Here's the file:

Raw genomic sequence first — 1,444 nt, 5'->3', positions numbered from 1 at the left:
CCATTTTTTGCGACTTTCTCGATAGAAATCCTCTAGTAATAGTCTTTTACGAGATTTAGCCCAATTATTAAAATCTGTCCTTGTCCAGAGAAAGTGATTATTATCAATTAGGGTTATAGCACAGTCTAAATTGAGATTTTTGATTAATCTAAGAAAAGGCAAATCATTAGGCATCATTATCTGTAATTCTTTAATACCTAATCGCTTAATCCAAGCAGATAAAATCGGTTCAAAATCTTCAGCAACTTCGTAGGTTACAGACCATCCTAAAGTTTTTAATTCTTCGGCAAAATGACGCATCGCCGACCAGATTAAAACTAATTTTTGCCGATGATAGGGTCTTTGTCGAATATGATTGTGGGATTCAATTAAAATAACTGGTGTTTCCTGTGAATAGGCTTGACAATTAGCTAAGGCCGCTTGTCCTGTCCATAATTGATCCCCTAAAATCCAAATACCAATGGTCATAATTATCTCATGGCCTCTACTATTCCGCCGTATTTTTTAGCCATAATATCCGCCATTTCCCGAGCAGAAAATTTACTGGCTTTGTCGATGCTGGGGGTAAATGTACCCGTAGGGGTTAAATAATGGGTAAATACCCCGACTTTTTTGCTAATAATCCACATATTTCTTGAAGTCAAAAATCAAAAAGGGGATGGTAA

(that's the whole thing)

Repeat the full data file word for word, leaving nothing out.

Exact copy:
Raw genomic sequence first — 1,444 nt, 5'->3', positions numbered from 1 at the left:
CCATTTTTTGCGACTTTCTCGATAGAAATCCTCTAGTAATAGTCTTTTACGAGATTTAGCCCAATTATTAAAATCTGTCCTTGTCCAGAGAAAGTGATTATTATCAATTAGGGTTATAGCACAGTCTAAATTGAGATTTTTGATTAATCTAAGAAAAGGCAAATCATTAGGCATCATTATCTGTAATTCTTTAATACCTAATCGCTTAATCCAAGCAGATAAAATCGGTTCAAAATCTTCAGCAACTTCGTAGGTTACAGACCATCCTAAAGTTTTTAATTCTTCGGCAAAATGACGCATCGCCGACCAGATTAAAACTAATTTTTGCCGATGATAGGGTCTTTGTCGAATATGATTGTGGGATTCAATTAAAATAACTGGTGTTTCCTGTGAATAGGCTTGACAATTAGCTAAGGCCGCTTGTCCTGTCCATAATTGATCCCCTAAAATCCAAATACCAATGGTCATAATTATCTCATGGCCTCTACTATTCCGCCGTATTTTTTAGCCATAATATCCGCCATTTCCCGAGCAGAAAATTTACTGGCTTTGTCGATGCTGGGGGTAAATGTACCCGTAGGGGTTAAATAATGGGTAAATACCCCGACTTTTTTGCTAATAATCCACATATTTCTTGAAGTCAAAAATCAAAAAGGGGATGGTAA